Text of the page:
Lastly, a fifth problem is that in the case of an active array, a ground screen can hinder effective cooling of an active device like a high power amplifier due to poor ventilation.
U.S. Pat. No. 3,587,105 to Neilson entitled Picture Framed Antenna, discloses a folded dipole antenna is provided by means of three circuit boards disposed in three hinged picture frames forming a horizontal array in which the antenna pattern on the circuit boards is made electrically continuous through connections in the hinges of the picture frames.
U.S. Pat. No. 3,681,769 to Perrotti et al. entitled Dual Polarized Printed Circuit Dipole Antenna Array, disclose an antenna array is provided by stacking two PC boards in a superimposed relationship above a housing acting as a ground plane. Each of these two PC boards contain thereon a symmetrical arrangement of photo etched or printed mat-strip power division networks and dipole elements providing linear polarization, the dipole elements on one PC board being oriented with the dipole elements on the other PC board to provide orthogonal linear polarizations. A ground plane for the dipole elements on the upper PC board is provided by parallel, spaced conductive members in a superimposed, parallel relationship with the dipole elements of the upper PC board. In one embodiment, the ground plane conductive members are provided by conductive strips on a third PC board disposed between the first two PC boards. In another embodiment, the same third PC board is disposed between the lower PC board and the housing ground plane therefore. In a third embodiment, the ground plane conducive members are formed as ridges on the housing ground plane.
U.S. Pat. No. 3,681,771 to Lewis et al. entitled Retroflector Dipole Antenna Array And Method of Making, disclose a method of making an antenna array and an antenna array apparatus of a wide angle retroreflector is provided in which a printed circuit board has a plurality of antenna elements etched on one side thereof and a ground plane on the other separated by dielectric material of a predetermined thickness. Baluns are disclosed as being attached through the printed circuit board to each antenna element and to the ground plane and transmission lines of equal length connect spaced pairs of antenna elements utilizing the balun and matching the transmission line to the antenna element.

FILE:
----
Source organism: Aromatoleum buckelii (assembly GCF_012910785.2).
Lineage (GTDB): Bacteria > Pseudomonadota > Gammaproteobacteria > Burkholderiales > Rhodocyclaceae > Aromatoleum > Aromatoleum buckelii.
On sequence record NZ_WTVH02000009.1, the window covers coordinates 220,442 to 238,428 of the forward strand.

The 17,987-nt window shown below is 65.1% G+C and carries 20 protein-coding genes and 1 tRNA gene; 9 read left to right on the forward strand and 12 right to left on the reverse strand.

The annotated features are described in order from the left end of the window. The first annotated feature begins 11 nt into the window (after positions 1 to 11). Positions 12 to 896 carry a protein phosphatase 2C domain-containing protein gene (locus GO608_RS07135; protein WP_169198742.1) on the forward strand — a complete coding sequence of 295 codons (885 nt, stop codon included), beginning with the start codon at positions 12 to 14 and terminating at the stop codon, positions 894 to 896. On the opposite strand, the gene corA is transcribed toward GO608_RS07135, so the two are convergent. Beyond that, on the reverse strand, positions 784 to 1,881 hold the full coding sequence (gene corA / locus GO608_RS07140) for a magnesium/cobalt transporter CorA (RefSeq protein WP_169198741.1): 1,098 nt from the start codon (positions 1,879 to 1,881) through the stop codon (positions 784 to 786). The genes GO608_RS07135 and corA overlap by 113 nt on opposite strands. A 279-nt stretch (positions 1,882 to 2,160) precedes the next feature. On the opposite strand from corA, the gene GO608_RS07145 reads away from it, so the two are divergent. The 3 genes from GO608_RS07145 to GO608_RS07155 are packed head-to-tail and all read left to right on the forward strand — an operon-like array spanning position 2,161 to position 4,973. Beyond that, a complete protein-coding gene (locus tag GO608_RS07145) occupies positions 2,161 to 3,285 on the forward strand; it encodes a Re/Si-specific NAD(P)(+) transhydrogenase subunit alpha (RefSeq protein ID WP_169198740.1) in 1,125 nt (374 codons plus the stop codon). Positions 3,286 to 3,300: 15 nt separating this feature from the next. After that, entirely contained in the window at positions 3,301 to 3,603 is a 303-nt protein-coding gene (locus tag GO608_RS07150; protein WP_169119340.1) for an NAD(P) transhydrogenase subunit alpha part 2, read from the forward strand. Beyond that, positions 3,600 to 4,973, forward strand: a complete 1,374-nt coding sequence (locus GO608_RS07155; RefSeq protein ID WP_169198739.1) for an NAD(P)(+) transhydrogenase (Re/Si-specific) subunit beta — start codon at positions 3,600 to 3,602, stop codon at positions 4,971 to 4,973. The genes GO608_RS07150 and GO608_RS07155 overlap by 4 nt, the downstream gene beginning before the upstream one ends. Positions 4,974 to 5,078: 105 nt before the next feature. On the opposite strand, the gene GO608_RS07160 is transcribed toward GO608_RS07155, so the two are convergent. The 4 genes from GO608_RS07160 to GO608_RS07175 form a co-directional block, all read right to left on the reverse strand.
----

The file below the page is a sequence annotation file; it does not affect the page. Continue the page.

U.S. Pat. No. 4,360,816 to Corzine entitled Phased Array of Six Log-periodic Dipoles, discloses a direction finding antenna for actuated direction finding over broad conuous frequency spectrums, independently of polarization, including a phased array of six log-periodic dipole antennas with loaded elements.
U.S. Pat. No. 4,471,493 to Schober entitled Wireless Telephone Extension Unit With Self-Contained Dipole Antenna, discloses a remote unit for use in a wireless extension telephone system having a self-contained dipole antenna. Utilizing the construction of the telephone instrument housing one element of the dipole is included in a planar element that functions normally to direct sound to a self-contained microphone and the other element of the antenna is a static shield used to protect components a printed circuit board included within the extension unit.
U.S. Pat. No. 4,590,614 to Erat entitled Dipole Antenna For Portable Radio, discloses a dipole antenna for a portable radio is contained completely within the insulated housing of the transceiver. The dipole antenna is formed as two conductive surfaces electrically isolated from each other but disposed on the same printed circuit board of the transceiver circuit which supports the circuit modules. The two dipole halves are connected to each other by means of a dipole tuning circuit. The conductive tracks of the transceiver circuit are interrupted at a location which divides as few tracks as possible. The interrupted tracks are bridged together by high-impedance resistors.
U.S. Pat. No. 5,313,218 to Busking entitled Antenna Assembly, discloses an antenna assembly that includes a dipole antenna and a monopole antenna having substantially perpendicular polarization directions. The dipole antenna is provided with a balun a portion of which serves as a backplane for a microstrip transmission line which transmits RF signals. The microstrip transmission line includes a first portion connected to a coaxial feed cable, a second portion having its ends respectively connected by a first switch to the monopole antenna and a second switch to the balun portion and third portion when the switches are closed to render the monopole antenna operative, the third portion serves to detune the dipole antenna. The assembly it is disclosed can be formed as a two-sided printed circuit board.
U.S. Pat. No. 5,495,260 to Couture entitled Printed Circuit Dipole Antenna, discloses a paging receiver including a printed circuit board on which receiving circuitry is mounted. The printed circuit board includes a plurality of conductive runners which form a dipole antenna for providing radio frequency signals to the receiving circuitry. First and second elongated runners are disclosed as being plated on a first surface of the printed circuit board along a single axis. Third and fourth elongated runners are plated on a second surface of the printed circuit board parallel to and beneath the first and second elongated runners, respectively. The first and third runners are electrically coupled via a first plated hole from a first monopole element of the dipole antenna for providing the signals to the receiving circuitry, and the second and fourth runners are electrically coupled via a second plated hole to from a second monopole element of the dipole antenna.